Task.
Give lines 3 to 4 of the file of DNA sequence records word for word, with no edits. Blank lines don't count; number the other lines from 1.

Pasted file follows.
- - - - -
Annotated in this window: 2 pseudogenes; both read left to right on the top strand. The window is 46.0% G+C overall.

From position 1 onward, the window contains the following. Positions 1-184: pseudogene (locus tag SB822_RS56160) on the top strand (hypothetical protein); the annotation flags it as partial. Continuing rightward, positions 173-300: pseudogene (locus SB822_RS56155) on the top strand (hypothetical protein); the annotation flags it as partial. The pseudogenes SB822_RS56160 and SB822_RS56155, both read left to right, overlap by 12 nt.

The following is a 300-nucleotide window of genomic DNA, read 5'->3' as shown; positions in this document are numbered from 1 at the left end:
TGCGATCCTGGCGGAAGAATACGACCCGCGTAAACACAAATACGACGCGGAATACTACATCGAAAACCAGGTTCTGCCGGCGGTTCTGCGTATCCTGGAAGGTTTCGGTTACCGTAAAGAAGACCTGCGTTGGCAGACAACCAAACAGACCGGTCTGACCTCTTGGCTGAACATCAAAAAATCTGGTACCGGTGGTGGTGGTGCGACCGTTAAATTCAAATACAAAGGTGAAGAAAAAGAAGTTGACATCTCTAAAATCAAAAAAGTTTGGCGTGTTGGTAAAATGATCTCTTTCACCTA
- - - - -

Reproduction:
The following is a 300-nucleotide window of genomic DNA, read 5'->3' as shown; positions in this document are numbered from 1 at the left end:
TGCGATCCTGGCGGAAGAATACGACCCGCGTAAACACAAATACGACGCGGAATACTACATCGAAAACCAGGTTCTGCCGGCGGTTCTGCGTATCCTGGAAGGTTTCGGTTACCGTAAAGAAGACCTGCGTTGGCAGACAACCAAACAGACCGGTCTGACCTCTTGGCTGAACATCAAAAAATCTGGTACCGGTGGTGGTGGTGCGACCGTTAAATTCAAATACAAAGGTGAAGAAAAAGAAGTTGACATCTCTAAAATCAAAAAAGTTTGGCGTGTTGGTAAAATGATCTCTTTCACCTA